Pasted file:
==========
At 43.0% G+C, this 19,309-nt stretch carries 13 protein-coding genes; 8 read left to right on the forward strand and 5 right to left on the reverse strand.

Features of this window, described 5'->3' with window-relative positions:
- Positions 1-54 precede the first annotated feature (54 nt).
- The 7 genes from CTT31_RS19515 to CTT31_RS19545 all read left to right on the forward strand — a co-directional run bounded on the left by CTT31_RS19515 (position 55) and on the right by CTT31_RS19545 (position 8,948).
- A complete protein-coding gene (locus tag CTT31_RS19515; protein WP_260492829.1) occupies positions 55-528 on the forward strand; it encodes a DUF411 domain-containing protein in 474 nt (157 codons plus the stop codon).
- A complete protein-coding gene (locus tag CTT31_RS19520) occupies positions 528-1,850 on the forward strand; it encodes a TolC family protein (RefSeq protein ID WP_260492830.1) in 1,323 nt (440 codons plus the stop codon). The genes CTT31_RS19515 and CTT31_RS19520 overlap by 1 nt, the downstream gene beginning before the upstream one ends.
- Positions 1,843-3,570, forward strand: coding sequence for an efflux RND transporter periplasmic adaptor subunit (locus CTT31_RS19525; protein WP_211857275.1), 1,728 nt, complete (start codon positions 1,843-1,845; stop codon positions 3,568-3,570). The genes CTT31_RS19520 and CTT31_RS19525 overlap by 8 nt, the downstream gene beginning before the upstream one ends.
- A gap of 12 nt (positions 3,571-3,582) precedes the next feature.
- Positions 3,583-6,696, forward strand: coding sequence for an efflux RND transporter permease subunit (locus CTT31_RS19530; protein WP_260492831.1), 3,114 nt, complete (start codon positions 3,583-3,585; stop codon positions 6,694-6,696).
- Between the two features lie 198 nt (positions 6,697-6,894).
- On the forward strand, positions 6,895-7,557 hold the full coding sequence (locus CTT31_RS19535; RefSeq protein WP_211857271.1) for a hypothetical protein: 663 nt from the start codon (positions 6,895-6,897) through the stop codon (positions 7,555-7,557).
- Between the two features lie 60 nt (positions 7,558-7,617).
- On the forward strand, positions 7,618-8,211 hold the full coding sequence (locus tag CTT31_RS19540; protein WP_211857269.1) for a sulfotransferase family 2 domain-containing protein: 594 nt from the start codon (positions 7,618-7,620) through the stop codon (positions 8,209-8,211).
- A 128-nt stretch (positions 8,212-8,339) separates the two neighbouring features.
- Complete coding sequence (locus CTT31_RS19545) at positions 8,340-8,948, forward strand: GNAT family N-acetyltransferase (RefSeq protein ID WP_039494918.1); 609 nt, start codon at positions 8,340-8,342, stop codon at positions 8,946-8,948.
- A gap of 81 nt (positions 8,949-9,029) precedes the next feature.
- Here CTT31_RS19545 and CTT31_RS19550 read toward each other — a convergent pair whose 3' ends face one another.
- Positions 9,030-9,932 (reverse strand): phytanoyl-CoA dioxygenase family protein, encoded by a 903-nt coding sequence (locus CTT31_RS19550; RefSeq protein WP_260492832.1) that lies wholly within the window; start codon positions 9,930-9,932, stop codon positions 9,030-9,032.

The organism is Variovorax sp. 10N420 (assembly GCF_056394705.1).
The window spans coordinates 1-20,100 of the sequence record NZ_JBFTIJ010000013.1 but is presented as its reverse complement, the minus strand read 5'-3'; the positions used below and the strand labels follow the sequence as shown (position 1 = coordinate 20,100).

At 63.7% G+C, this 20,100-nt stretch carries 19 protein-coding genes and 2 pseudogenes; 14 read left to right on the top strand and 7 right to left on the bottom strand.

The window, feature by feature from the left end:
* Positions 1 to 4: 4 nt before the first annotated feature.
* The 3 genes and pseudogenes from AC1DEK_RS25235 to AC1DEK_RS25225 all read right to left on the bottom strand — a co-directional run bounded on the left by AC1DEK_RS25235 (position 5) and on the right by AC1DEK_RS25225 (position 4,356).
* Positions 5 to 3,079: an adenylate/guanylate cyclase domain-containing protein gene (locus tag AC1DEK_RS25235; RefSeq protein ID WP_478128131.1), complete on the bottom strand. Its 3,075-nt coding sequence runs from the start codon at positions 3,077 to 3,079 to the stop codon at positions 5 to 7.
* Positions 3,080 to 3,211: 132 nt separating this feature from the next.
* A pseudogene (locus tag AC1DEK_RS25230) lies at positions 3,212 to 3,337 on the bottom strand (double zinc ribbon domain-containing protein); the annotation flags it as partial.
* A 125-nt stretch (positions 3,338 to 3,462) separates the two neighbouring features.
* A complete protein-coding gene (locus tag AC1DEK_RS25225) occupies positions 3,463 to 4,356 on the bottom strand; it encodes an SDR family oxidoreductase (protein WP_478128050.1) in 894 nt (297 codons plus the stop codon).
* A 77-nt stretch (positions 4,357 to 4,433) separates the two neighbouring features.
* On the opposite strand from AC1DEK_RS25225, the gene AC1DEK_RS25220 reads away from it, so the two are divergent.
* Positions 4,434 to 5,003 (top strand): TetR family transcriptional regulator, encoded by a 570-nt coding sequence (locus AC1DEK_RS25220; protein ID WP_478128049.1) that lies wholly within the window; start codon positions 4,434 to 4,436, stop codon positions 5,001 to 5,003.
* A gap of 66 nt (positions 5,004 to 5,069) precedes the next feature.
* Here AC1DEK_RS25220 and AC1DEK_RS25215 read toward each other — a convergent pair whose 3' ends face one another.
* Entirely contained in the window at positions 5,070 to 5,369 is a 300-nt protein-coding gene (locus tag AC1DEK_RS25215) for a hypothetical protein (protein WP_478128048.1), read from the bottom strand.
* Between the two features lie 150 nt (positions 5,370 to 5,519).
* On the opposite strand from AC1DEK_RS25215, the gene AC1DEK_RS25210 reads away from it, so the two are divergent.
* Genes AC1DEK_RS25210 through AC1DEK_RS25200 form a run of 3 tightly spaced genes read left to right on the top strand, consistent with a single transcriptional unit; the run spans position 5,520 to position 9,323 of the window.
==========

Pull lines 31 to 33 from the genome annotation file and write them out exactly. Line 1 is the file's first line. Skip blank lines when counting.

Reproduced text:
* On the opposite strand from AC1DEK_RS25225, the gene AC1DEK_RS25220 reads away from it, so the two are divergent.
* Positions 4,434 to 5,003 (top strand): TetR family transcriptional regulator, encoded by a 570-nt coding sequence (locus AC1DEK_RS25220; protein ID WP_478128049.1) that lies wholly within the window; start codon positions 4,434 to 4,436, stop codon positions 5,001 to 5,003.
* A gap of 66 nt (positions 5,004 to 5,069) precedes the next feature.